Talk:Earl of Richmond

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It's not very clear what's going on here. The title "Earl of Richmond" refers to Richmond in Yorkshire. The title "Duke of Richmond" refers to Richmond in Surrey. Perhaps worth adding a note to this effect.

The changes made by User:ScapegoatVandal don't mesh with our usual sources on the peerage dignity Earl of Richmond, so I've reverted to the earlier version. See [1]. Mackensen (talk) 13:38, 15 Jun 2005 (UTC)

How is the link I gave wrong and yours so much better? Can you read French?
I can read a little French, not much. I prefer the link I posted because the author worked from sources on the British peerage, which is what this page is about. Mackensen (talk) 14:16, 15 Jun 2005 (UTC)
But the link I posted even had coats of arms and you don't think that is good enough knowledge on the issue?
The differences aren't that major, are they?One gives the husband of Constance of Brittany, the other gives Constance herself. That's the only notable difference that I saw. The Earls of Richmond are not normally called "Earls of Richmondshire," so I'm not sure how that fits in. The intro introduced by ScapegoatVandal (umm...you might want to change your user name - calling yourself a "vandal" is bound to make people think worse of you, even in spite of themselves, as a visceral reaction to the name) seems wrong - the raising of the title to a dukedom had nothing to do, so far as I am aware, with the incorporation of Brittany into France - at the time that happened, the Duke of Brittany had not been Earl of Richmond for more than a hundred years. john k 15:14, 15 Jun 2005 (UTC)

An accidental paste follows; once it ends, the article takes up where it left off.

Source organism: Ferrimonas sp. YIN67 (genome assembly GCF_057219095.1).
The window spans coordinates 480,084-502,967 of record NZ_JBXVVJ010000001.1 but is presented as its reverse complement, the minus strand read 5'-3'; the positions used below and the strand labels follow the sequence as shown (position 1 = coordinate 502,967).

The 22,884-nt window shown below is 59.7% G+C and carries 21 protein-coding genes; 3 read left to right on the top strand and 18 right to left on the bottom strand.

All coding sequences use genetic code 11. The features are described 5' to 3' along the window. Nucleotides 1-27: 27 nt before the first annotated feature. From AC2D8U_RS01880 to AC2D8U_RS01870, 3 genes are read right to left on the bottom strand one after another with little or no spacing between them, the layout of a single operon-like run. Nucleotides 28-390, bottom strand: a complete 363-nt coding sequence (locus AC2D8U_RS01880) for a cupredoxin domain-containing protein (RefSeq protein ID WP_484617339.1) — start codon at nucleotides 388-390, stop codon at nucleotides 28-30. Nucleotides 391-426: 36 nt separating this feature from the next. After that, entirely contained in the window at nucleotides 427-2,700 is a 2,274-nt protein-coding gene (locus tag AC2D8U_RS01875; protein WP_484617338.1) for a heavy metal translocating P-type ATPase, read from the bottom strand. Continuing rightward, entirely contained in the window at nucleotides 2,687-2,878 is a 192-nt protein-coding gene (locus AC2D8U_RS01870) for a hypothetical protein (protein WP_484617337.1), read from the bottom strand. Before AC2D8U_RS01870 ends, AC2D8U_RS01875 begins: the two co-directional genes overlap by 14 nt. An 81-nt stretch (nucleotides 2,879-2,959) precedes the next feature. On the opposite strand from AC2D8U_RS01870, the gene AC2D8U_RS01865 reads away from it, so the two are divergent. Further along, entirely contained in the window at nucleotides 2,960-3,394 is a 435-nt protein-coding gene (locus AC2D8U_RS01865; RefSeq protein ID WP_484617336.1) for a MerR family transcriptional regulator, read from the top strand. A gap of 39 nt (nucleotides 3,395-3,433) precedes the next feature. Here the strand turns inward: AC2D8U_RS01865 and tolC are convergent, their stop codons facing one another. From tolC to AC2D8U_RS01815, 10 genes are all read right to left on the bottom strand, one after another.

Oh yeah I see about the confusion between Richmond and Richmondshire, although the Duke of York is technically the Lord of Yorkshire. The county town is the residential title, with the feudal underlings below them in the shire country. At least, this was the way it had been structured in those times. Perhaps I got a mixup over the annexation of Brittany. It was the other way around. Brittany was joined to the French Throne because its English holdings did not provide any buoyancy since the time they were given away by order of the English Crown. My mistake, however the connections to the rulers of Brittany did not vanish with this change. After all, things returned more in that direction with Charles Lennox the first Duke of Richmond and Lennox having a Breton mother. ScapegoatVandal 15:28, 15 Jun 2005 (UTC)